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Netanyahu visits Elon Musk in California to discuss artificial intelligence

Mr Netanyahu’s visit to San Francisco comes as Mr Musk is facing accusations of tolerating antisemitic messages on his social media platform.

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Israel’s Prime Minister Benjamin Netanyahu is starting a US trip in California to talk about technology and artificial intelligence with billionaire businessman Elon Musk.

The Israeli leader posted on Monday on Mr Musk’s social media platform X, formerly known as Twitter, that he plans to talk with the Tesla chief executive “about how we can harness the opportunities and mitigate the risks of AI for the good of civilisation”.

Mr Netanyahu’s high-profile visit to San Francisco comes at a time when Mr Musk is facing accusations of tolerating antisemitic messages on his social media platform, while Mr Netanyahu is confronting political opposition at home and abroad.

Protesters gathered early on Monday outside the Fremont, California factory where Tesla makes its cars.

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Israeli Prime Minister Benjamin Netanyahu was meeting billionaire businessman Elon Musk during a trip to the US (Ohad Zwigenberg/AP/PA)

A video livestream kicked off shortly before 9.30am local time with Mr Netanyahu and the Tesla boss. Mr Netanyahu’s official Twitter account posted that he is holding a “a one on one conversation” with Mr Musk.

The two kicked off with a joke about deepfakes and quickly launched into a discussion of artificial intelligence as both a blessing and a curse for humanity.

Mr Netanyahu told Mr Musk he hopes that within the confines of the First Amendment he can find a way to clamp down on antisemitism and other forms of hatred on his social media platform.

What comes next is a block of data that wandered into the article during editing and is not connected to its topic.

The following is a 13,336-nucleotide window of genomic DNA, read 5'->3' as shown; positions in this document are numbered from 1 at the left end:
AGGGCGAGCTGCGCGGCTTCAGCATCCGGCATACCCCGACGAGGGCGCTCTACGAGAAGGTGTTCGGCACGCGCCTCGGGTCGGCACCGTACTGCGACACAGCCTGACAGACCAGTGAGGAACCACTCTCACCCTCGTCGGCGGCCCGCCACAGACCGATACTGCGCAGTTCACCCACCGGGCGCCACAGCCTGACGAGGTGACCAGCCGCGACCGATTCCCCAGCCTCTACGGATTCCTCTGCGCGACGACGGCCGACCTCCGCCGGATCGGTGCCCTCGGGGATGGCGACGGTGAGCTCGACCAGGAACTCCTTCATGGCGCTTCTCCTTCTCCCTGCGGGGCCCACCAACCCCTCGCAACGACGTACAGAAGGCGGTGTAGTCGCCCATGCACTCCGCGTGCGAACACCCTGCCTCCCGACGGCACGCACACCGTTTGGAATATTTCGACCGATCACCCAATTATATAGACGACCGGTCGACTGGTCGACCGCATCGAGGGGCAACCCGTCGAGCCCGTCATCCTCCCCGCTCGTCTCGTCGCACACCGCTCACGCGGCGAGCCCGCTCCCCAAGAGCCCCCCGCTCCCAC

“I encourage you and urge you to find the balance. It’s a tough one,” Mr Netanyahu said.

Mr Musk said that with 100 million to 200 million posts on Twitter in a day, “some of those are gonna be bad”.

He then reiterated the platform’s policy to not promote or amplify hate speech. Under Mr Musk, the former Twitter changed its rules so that objectionable posts are not usually removed, but instead their visibility is limited so people have to seek it out if they want to see it. Mr Musk calls this “freedom of speech, not freedom of reach.”

Hundreds of thousands of Israelis have taken part in nine months of demonstrations against Mr Netanyahu’s plan to overhaul Israel’s judicial system. Those protests have spread overseas, with groups of Israeli expats staging demonstrations during visits by Mr Netanyahu and other members of his Cabinet.

Meanwhile, the Anti-Defamation League, a prominent Jewish civil rights organisation, has accused Mr Musk of allowing antisemitism and hate speech to spread on Twitter, in part by amplifying the messages of neo-Nazis and white supremacists who want to ban the league by engaging with them on the platform.

In a September 4 post, Mr Musk claimed that the league was “trying to kill this platform by falsely accusing it and me of being anti-Semitic”. In other posts, he said the league was responsible for a 60% drop in revenue at Twitter.

The group met this month with Twitter’s chief executive, Linda Yaccarino. Both Mr Musk and Ms Yaccarino have recently posted messages saying they oppose antisemitism.

From California, Mr Netanyahu heads to New York, where he is scheduled to address the United Nations General Assembly and meet US President Joe Biden and other world leaders, his office said.

They include German Chancellor Olaf Scholz, Turkish President Recep Tayyip Erdogan and Ukrainian President Volodymyr Zelensky, as well as South Korean President Yoon Suk Yeol and UN Secretary-General Antonio Guterres.

Mr Netanyahu says the judicial overhaul plan is needed to curb the powers of unelected judges, whom he and his allies say are liberal and overly interventionist.

Critics say his plan is a power grab that will destroy the country’s system of checks and balances and push it toward autocratic rule.

Leading figures in Israel’s influential high-tech community have played a prominent role in the protests. They say weakening the judiciary will hurt the country’s business climate and drive away foreign investment.

Israel’s currency, the shekel, has plunged in value this year in a sign of weakening foreign investment.

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